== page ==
This is a conversation starter my husband has had with me at least once… or twice… or more! This blog post is a reminder about the aim of gentle parenting and why we should not let our children’s inability to listen when we want them to sway us from our hard work. First, we debate how it feels to the parent when a child does not seem to listen to ‘anything we say’. Then we look at why gentle parenting does not aim for our children to ‘do as we say’, at least not in the sense of ‘do as I say because I said so’. Finally, we look at ways we can encourage our children to listen to us when we need.
Do As I Say…
The ‘do as I say’ idea stems from non-gentle parenting. As many of us gentle parents were not necessarily raised in a gentle household ourselves, it can be a question that crops up occasionally, naturally. It is the sort of statement that would have been drilled into us by authoritarian parents. If you fill in the blanks to your own sentence when you think ‘Do as I say…”, it can help direct you towards the flawed thinking. You could be feeling this way:
- “… because I decide what should be done, not you”
- “…because you’ll hurt yourself / someone else”
- “… because it’s for the best”
- “… because I am your Mum / Dad and you should follow my commands”
- “…because I haven’t got the time right now to connect and work out how to do this gently…”
Ultimately, when you work out the full sentence for ‘Do as I say…’, you may feel that your children should do as you say immediately. It may help you realise you are being controlling and we cannot control other people against their will. Alternatively, you may realise that you are putting your opinions and desires as the top priority. What about your children’s needs and wants? Relationships, including those with our children, are two way.
How It Feels For the Parent When You’re Not Obeyed
You may not be confident in how to proceed gently with taking charge of a situation for safety. It can then become overwhelmingly frustrating when a toddler does not listen to you. You can end up in power struggles, or worried about how your child will hurt objects or people around them. Your requests for them to do what you want seem to be ignored. You may even feel like you’re failing as a parent. You may doubt whether gentle parenting is working.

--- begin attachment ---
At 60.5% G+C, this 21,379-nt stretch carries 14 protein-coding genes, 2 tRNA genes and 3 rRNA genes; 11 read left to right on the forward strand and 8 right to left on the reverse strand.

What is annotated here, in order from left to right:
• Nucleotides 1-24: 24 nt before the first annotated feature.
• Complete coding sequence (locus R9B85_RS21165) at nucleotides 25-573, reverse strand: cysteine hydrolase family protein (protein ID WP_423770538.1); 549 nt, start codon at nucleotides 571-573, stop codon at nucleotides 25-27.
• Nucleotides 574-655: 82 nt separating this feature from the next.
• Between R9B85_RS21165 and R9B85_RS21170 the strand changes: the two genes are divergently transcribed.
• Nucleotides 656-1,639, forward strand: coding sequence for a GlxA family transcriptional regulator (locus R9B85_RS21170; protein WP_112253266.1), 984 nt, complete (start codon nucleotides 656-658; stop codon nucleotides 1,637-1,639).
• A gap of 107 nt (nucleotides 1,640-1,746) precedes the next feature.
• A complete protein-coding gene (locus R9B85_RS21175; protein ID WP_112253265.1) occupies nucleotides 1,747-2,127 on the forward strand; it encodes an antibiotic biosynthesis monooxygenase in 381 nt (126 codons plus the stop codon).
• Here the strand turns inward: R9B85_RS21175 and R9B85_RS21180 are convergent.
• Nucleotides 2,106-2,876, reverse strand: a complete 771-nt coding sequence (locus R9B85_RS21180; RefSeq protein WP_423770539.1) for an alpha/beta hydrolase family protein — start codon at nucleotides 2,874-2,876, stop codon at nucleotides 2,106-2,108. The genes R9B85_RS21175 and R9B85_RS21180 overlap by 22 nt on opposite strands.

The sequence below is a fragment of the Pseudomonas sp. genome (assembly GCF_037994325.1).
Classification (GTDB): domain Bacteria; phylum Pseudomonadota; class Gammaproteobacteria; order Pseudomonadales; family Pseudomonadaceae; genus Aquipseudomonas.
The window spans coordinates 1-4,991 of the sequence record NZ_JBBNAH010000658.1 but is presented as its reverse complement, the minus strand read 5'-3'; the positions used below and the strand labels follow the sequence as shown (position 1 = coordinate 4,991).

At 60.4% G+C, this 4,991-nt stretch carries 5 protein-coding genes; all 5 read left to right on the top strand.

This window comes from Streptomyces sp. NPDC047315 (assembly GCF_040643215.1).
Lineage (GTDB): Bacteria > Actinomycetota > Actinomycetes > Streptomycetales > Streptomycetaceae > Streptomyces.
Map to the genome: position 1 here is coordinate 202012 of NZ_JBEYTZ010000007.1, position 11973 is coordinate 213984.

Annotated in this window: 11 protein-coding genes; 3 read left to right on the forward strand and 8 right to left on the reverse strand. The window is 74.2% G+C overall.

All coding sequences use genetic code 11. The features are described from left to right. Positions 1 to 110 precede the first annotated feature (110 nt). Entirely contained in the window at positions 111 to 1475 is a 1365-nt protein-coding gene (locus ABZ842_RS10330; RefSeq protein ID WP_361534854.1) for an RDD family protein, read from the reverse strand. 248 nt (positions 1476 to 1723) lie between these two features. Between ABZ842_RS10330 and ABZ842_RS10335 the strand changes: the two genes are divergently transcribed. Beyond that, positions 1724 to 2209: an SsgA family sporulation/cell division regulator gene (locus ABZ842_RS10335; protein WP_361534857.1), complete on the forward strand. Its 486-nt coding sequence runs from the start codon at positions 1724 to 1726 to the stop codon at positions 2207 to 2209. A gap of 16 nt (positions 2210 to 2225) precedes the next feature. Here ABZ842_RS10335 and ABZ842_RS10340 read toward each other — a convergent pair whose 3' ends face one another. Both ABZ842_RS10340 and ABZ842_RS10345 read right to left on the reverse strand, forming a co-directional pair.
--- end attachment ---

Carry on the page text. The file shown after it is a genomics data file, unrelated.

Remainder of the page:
Gentle Parenting View
A gentle parenting idea on the ‘Do as I say…’ stance is that in a family we are all unique individuals, sharing life together. To assume that one person commands and controls every action and decision is not accepting of the individual’s preferences. Your child has an opinion on what they want in certain situations too. Perhaps you can question yourself on how important your view is to the situation. Do they really need to be quiet right now? If not, perhaps leave them to it, if it’s doing no harm.
It may be true that a child who is connected to their parents will more likely join along with their ideas. Remember this following is over the course of a lifetime, and in connected moments, not at every single moment. Imagine someone who copied every little and big thing you did. It would get slightly annoying having a parrot on your shoulder wouldn’t it? We also want to encourage our child’s individuality, whilst ensuring the important safety boundaries are there. For more help on this, you may be interested in my previous post about the importance of holding boundaries.
If your fear is that your children aren’t listening because gentle parenting is flawed… Think again. Remind yourself at how gentle and loving your children are the rest of the time. That no parenting method will give you a contented child, with the freedom to learn who they are, without phases of standing their ground and expressing their wishes. If you attempt to control your child in the heat of the moment, you may end up losing the confident and assertive child you adore.
How to Gentle Parent Your Child to do What You Want
If you want your child to stop tearing books up, but they want something to tear… have a think about what they can tear instead, like that old newspaper in the recycling bin. If you need your child to behave a certain way for safety, for example, then you can follow my process in my previous blog post on discipline. Keep focusing on connecting in the difficult moments, i.e. eye contact, explaining why you need something done and empathising with your child’s feelings.